Postoperatively, the patient’s behavioral recovery, as described by his mother, was “nearly instantaneous,” although he did have mild weakness and paresthesias of the right lower leg that lasted several weeks. During a 4-week postoperative observation period, he exhibited none of his earlier aggressive behaviors or violent outbursts and was easily managed on the inpatient medical psychiatric unit. Upon discharge, he returned to foster care for an additional 6 months before being released to his mother. At home, his mother reported that her son’s behavior was dramatically improved, and a written evaluation by a school psychologist indicated that our patient had no trouble concentrating and exhibited no noteworthy behavioral problems in the classroom. Psychological testing (see Tables 1 and 2) failed to reveal any permanent cognitive sequelae of the neurosurgical procedure. Outside the classroom, the patient had a renewed interest in sports and was forming adequate peer relationships. At a 1-year follow-up visit, the patient and his mother reported that he continued to do well socially, and although he decided to leave school for personal reasons, he had completed his General Equivalency Diploma (GED) and was planning a career in the military.

Many studies of humans and nonhuman primates have established that lesioning the frontal lobes can result in abnormal behaviors (14, 15). Depending on the affected hemisphere and the location within the hemisphere, human frontal lobe lesions can result in alterations in attention, insight, mood, planning, and interpersonal communication—changes that are often permanent (15).

In each hemisphere, the bulk of the nonmotor frontal lobe is subdivided into the prefrontal anterior cingulate and the dorsolateral, orbitofrontal, and ventromedial cortices. The dorsolateral cortex receives the majority of its distant afferent inputs by means of the superior longitudinal and uncinate fasciculi, and short-range association fibers (U-fibers) mediate local prefrontal connections. Medially, the orbitofrontal cortex connects to limbic structures by means of the uncinate fasciculus and to the ventromedial cortex through U-fibers. The orbitofrontal and ventromedial cortices are reciprocally interconnected, and it is likely that both are connected with the anterior cingulate by means of fibers of the rostral cingulum. Communication between the prefrontal cortices of the cerebral hemispheres is mediated by reciprocal callosal projections, but these are generally much sparser than ipsilateral corticocortical connections and are usually limited to homotopic areas (16–18). In addition to corticocortical connections, all prefrontal areas receive robust input from the limbic channel of the basal ganglia.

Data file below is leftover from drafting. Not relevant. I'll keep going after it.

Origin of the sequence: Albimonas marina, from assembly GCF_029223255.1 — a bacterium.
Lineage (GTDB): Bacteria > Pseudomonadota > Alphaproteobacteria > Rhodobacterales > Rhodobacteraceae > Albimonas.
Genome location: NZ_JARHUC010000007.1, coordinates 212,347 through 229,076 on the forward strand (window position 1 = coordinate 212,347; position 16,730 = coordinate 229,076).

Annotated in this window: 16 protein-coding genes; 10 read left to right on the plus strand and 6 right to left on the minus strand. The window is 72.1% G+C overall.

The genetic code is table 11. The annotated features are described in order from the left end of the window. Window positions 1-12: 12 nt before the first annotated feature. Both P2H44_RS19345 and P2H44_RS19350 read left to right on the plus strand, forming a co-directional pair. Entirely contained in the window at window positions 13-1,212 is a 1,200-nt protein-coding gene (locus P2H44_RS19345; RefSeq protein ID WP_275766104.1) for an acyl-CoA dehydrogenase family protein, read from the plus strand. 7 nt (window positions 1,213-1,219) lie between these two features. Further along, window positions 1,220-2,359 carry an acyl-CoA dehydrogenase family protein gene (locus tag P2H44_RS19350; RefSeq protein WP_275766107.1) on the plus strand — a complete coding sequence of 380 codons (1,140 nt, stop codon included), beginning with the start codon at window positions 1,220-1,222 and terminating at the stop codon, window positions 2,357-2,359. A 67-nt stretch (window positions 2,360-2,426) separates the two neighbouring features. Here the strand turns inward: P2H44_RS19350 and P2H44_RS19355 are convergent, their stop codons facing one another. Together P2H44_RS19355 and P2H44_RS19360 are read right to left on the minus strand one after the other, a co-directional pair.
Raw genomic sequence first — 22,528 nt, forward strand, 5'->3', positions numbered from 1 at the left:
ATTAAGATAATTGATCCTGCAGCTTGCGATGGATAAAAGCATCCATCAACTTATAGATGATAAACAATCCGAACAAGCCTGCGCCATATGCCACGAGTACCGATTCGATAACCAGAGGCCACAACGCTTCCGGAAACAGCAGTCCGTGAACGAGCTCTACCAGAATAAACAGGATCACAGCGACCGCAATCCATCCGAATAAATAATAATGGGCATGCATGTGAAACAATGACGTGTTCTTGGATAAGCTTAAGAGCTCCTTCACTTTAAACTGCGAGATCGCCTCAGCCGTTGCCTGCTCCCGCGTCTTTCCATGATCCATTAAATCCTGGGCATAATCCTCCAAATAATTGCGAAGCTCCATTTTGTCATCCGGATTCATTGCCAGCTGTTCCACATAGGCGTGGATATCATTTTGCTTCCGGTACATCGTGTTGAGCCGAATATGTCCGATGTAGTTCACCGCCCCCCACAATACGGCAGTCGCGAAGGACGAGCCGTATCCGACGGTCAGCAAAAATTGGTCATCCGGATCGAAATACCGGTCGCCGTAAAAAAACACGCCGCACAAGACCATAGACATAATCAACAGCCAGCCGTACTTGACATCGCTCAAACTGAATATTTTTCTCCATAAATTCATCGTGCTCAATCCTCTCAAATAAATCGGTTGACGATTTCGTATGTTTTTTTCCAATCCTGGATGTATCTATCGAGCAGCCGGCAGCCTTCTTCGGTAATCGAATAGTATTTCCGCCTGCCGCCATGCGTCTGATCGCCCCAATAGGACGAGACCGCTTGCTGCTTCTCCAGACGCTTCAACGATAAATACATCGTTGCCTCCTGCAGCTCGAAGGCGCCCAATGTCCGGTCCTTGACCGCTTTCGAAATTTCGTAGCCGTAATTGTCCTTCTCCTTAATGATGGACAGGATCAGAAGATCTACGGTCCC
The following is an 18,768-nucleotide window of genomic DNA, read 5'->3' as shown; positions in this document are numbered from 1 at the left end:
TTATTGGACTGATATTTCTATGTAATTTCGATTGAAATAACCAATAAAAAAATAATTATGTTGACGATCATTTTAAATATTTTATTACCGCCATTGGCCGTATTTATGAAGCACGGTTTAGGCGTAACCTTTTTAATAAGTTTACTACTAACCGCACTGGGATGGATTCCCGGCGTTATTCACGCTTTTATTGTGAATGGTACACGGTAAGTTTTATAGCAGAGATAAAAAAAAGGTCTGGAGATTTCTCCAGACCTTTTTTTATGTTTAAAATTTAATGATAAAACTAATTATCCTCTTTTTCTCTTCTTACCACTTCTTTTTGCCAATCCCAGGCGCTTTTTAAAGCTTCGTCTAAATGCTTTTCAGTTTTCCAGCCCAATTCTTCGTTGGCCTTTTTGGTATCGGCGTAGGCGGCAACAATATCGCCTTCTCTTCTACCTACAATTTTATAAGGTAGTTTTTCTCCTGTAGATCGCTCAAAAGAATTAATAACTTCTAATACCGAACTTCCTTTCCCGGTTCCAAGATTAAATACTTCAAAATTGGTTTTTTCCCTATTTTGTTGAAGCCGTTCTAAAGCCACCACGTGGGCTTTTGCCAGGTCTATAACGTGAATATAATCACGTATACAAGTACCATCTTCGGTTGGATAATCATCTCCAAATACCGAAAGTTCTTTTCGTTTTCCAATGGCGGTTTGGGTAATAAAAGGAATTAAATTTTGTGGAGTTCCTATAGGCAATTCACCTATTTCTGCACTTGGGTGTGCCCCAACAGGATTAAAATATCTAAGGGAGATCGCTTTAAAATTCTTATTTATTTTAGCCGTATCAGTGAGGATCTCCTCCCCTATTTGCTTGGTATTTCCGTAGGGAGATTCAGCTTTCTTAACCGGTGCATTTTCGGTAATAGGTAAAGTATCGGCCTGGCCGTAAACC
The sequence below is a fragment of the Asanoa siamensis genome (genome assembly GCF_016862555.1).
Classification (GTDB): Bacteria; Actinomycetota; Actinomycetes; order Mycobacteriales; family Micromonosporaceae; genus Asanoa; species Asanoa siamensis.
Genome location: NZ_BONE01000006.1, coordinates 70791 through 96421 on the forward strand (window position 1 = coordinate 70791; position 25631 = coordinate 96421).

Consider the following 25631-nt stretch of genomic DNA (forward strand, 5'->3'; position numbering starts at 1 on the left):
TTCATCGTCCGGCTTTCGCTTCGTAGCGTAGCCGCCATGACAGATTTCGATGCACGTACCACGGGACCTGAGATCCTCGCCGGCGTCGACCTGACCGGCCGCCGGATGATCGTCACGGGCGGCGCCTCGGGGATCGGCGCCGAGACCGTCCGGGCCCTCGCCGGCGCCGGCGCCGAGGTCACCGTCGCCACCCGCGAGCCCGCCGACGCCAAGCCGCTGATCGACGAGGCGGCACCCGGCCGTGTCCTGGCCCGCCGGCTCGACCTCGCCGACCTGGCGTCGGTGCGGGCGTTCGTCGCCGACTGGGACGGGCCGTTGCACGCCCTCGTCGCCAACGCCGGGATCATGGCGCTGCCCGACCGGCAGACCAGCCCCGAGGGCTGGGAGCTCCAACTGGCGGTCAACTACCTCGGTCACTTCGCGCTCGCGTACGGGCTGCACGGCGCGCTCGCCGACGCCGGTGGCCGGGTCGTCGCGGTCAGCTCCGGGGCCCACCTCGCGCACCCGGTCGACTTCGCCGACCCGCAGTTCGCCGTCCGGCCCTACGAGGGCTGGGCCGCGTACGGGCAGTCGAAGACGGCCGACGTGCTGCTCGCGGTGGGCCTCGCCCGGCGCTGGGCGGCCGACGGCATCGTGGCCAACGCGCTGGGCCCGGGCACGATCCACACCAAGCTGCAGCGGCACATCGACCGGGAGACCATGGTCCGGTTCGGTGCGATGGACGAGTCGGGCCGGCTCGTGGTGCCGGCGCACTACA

The dorsolateral prefrontal cortex plays an essential role in weighting and integrating impulses from various sensory and limbic channels for the purpose of generating goal-directed behaviors (19). This brain region is also active in working memory tasks (20–22). Thus, major features of dorsolateral lesions regularly include labile affect, depression, and decreased executive function (19, 23–25). Functional imaging studies have linked the negative symptoms of schizophrenic patients to perturbations of dorsolateral cortical metabolism (26, 27).

Although our patient’s decreased academic performance might suggest a lesion of the dorsolateral prefrontal cortex and/or the underlying white matter, other functions subserved by the dorsolateral prefrontal cortex, such as decision making, working memory, and capacity to plan (1, 2, 20–22), were largely spared. Thus, we surmise that our patient’s dorsolateral cortex remained intact, a conclusion most strongly supported by serial imaging studies that showed that the dysembryoplastic neuroepithelial tumor was many centimeters away from the dorsolateral prefrontal cortex. We believe our patient’s decreased school performance was more directly related to the tumor’s effects on other prefrontal areas and to the side effects of the polypharmacy intended to treat his psychiatric symptoms.

Intact orbitofrontal cortices are required for normal judgment and socialization. Patients with orbitofrontal lesions tend to be disinhibited (24, 28). Unlike dorsolateral lesions, orbitofrontal lesions generally spare cognitive abilities and volition, but they can significantly contribute to the genesis of antisocial behaviors, prompting some authors to rename the orbitofrontal syndrome acquired “pseudopsychopathy” (28, 29). Indeed, the outbursts, mood fluctuations, self-mutilation, and splitting behaviors seen in borderline personalities may be related to a hypofunctioning orbitofrontal cortex (30, 31). Neuroanatomically, the explosive antisocial traits associated with orbitofrontal lesions have been postulated to result from a loss of inhibitory control over the amygdala (28, 32, 33).